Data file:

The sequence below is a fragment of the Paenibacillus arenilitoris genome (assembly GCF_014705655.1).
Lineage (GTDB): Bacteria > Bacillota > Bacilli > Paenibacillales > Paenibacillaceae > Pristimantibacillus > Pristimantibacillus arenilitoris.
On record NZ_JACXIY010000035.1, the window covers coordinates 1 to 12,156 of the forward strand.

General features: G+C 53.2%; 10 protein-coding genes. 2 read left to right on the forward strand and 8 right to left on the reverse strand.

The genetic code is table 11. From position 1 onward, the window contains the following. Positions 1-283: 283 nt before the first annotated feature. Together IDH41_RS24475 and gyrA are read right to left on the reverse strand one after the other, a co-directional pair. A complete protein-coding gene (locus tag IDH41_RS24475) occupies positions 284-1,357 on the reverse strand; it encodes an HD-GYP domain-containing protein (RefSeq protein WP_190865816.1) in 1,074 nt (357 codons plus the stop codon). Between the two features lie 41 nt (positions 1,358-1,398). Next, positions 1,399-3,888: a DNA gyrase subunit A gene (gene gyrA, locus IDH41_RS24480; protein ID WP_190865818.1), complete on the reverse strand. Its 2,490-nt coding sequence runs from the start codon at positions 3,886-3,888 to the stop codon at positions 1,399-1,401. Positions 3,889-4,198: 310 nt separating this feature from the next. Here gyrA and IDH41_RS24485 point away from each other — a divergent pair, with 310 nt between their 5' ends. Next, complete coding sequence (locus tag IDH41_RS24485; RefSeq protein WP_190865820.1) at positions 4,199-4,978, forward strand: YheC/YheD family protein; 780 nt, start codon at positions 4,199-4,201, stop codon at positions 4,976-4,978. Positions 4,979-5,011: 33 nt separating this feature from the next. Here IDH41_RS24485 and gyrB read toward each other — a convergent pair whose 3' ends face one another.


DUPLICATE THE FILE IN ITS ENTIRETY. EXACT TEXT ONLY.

The sequence below is a fragment of the Paenibacillus arenilitoris genome (assembly GCF_014705655.1).
Lineage (GTDB): Bacteria > Bacillota > Bacilli > Paenibacillales > Paenibacillaceae > Pristimantibacillus > Pristimantibacillus arenilitoris.
On record NZ_JACXIY010000035.1, the window covers coordinates 1 to 12,156 of the forward strand.

General features: G+C 53.2%; 10 protein-coding genes. 2 read left to right on the forward strand and 8 right to left on the reverse strand.

The genetic code is table 11. From position 1 onward, the window contains the following. Positions 1-283: 283 nt before the first annotated feature. Together IDH41_RS24475 and gyrA are read right to left on the reverse strand one after the other, a co-directional pair. A complete protein-coding gene (locus tag IDH41_RS24475) occupies positions 284-1,357 on the reverse strand; it encodes an HD-GYP domain-containing protein (RefSeq protein WP_190865816.1) in 1,074 nt (357 codons plus the stop codon). Between the two features lie 41 nt (positions 1,358-1,398). Next, positions 1,399-3,888: a DNA gyrase subunit A gene (gene gyrA, locus IDH41_RS24480; protein ID WP_190865818.1), complete on the reverse strand. Its 2,490-nt coding sequence runs from the start codon at positions 3,886-3,888 to the stop codon at positions 1,399-1,401. Positions 3,889-4,198: 310 nt separating this feature from the next. Here gyrA and IDH41_RS24485 point away from each other — a divergent pair, with 310 nt between their 5' ends. Next, complete coding sequence (locus tag IDH41_RS24485; RefSeq protein WP_190865820.1) at positions 4,199-4,978, forward strand: YheC/YheD family protein; 780 nt, start codon at positions 4,199-4,201, stop codon at positions 4,976-4,978. Positions 4,979-5,011: 33 nt separating this feature from the next. Here IDH41_RS24485 and gyrB read toward each other — a convergent pair whose 3' ends face one another.